Hypertension is the most important risk factor for CVD and the leading preventable cause of premature death and disability worldwide(Reference Lawes, Vander Hoorn and Rodgers1,Reference Mills, Bundy and Kelly2) . A pragmatic global screening campaign by the International Society of Hypertension detected hypertension in 502 079 (33·4 %) individuals among 1 504 963 aged 18 years and older who were screened in 2018(Reference Beaney, Burrell and Castillo3). In China, a national survey from 2014 to 2017 including 1 738 886 participants showed that almost half of Chinese adults aged 35–75 years had hypertension(Reference Lu, Lu and Wang4). Despite the high prevalence, the levels of awareness, treatment and control of hypertension among Chinese remain low(Reference Lu, Lu and Wang4). Therefore, early and accurate identification of hypertension-related risk factors is urgently needed to effectively prevent its incidence and then reduce its disease burden.
Visceral adiposity index (VAI) was found as a reliable index for evaluating visceral fat dysfunction and to have better prediction value than traditional clinical parameters for metabolic disorders in Caucasians(Reference Amato, Giordano and Galia5,Reference Kouli, Panagiotakos and Kyrou6) . Considering the different characteristic of body fat in Asian populations as compared with Caucasians(Reference Deurenberg, Deurenberg-Yap and Guricci7,Reference Camhi, Bray and Bouchard8) , recently, the Chinese visceral adiposity index (CVAI), which combines demographic (age), anthropometric (BMI and waist circumference (WC)) and metabolic characteristics (serum TAG and HDL-cholesterol), was developed in Chinese adults(Reference Xia, Chen and Lin9). A cross-sectional study including 6495 participants showed that CVAI is superior to BMI, WC and VAI in predicting the metabolic syndrome, hypertension, diabetes and prediabetes(Reference Xia, Chen and Lin9). There were also some prospective studies reporting a positive association between CVAI and risk of incident diabetes(Reference Xia, Lin and Chen10–Reference Wu, Gong and Li12). However, whether CVAI is also positively associated with risk of incident hypertension remains unknown. In addition, the effect of CVAI change on hypertension incidence and the performance of CVAI for predicting incident hypertension need to be explored to provide additional epidemiological evidence for future hypertension prevention.
Therefore, the present study aimed to evaluate the association of the CVAI and its 6-year change with incident hypertension and compare the value of the CVAI for predicting incident hypertension with that of other obesity indices (VAI, a body shape index (ABSI), WC, and BMI) in sample of 10 304 non-hypertensive participants recruited by a cluster sampling procedure.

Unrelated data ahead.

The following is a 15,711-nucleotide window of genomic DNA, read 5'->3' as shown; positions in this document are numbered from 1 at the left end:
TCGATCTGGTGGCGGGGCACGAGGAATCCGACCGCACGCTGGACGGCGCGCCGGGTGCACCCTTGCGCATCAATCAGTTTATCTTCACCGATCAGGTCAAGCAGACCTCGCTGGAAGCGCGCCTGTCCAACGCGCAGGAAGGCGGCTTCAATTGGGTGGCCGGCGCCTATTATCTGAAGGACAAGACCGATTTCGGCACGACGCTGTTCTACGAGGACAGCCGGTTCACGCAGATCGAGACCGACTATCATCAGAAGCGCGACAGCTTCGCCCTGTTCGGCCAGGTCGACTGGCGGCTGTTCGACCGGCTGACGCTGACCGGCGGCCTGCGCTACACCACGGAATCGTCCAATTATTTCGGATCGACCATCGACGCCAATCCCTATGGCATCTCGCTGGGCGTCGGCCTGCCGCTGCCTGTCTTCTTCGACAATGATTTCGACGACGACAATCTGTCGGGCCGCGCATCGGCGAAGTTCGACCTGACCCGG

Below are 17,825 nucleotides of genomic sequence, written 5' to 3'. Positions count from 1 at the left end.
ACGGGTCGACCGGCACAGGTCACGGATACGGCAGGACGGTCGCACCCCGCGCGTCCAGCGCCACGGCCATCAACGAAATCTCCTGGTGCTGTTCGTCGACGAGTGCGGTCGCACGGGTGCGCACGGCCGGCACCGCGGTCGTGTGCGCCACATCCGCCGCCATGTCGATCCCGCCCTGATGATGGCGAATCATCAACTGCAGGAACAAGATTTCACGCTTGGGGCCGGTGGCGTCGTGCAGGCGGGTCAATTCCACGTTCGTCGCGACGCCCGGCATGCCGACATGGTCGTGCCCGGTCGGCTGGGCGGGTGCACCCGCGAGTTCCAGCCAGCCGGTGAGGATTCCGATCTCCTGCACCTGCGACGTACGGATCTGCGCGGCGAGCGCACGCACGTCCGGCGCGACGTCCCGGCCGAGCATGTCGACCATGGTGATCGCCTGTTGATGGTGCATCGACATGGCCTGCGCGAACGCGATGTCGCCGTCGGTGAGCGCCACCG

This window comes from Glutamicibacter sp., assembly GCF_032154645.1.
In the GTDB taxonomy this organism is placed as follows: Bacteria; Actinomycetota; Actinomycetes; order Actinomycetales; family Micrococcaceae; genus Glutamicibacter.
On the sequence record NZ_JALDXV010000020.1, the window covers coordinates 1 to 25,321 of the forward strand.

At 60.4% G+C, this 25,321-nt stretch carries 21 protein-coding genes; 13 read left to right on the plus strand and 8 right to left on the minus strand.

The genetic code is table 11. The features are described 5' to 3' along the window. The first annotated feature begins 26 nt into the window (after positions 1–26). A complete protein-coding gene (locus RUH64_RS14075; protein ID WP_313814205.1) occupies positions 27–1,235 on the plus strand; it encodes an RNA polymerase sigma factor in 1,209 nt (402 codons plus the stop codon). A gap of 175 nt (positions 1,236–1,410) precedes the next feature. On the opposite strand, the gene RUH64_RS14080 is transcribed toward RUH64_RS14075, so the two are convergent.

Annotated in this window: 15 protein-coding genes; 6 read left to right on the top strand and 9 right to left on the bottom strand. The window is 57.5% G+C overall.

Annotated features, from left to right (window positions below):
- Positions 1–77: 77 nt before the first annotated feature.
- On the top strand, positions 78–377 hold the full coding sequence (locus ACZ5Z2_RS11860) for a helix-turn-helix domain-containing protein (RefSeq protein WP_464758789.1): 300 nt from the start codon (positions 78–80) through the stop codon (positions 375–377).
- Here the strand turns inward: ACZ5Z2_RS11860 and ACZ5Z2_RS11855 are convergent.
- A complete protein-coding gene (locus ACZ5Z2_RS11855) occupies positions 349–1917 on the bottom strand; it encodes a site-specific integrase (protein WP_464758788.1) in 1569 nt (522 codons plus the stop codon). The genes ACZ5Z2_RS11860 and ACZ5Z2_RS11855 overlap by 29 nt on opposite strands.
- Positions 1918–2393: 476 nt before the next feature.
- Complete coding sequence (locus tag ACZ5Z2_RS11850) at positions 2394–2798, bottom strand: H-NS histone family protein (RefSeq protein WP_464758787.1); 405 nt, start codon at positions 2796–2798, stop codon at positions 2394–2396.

The Rural Chinese Cohort Study was a prospective cohort study, and participants were selected by cluster random sampling among people ≥18 years old who had lived for at least 10 years in a rural area of Henan Province in China. All participants were free of severe psychological disorders, physical disabilities, Alzheimer’s disease, dementia, tuberculosis, AIDS or other infectious diseases at the time of enrolment. Ultimately, a total of 20 194 participants were recruited at baseline during July to August 2007 and July to August 2008, and 17 265 participants (response rate 85·5 %) were successfully followed up during July to August 2013 and July to October 2014. Details of the study design and participant characteristics were described previously(Reference Zhao, Liu and Sun13,Reference Li, Zhang and Guo14) . Written informed consent was obtained from each participant after a full explanation of the study, which was approved by the Ethics Committee of Zhengzhou University.
In the primary analysis, we excluded participants with hypertension at baseline (n 6229), hypertension status at baseline or follow-up unknown (n 3554) and missing data for baseline age, BMI, WC, and TAG and HDL-cholesterol levels (n 37) among the 20 194 study participants; finally, a total of 10 304 individuals were included to evaluate the association between baseline CVAI and risk of hypertension. In the second analysis, we excluded participants with missing data for follow-up age, BMI, WC, and TAG and HDL-cholesterol levels (n 945) and therefore had data for 9359 participants to assess risk of incident hypertension with 6-year change in the CVAI (online Supplementary Fig. S1).
Baseline data collection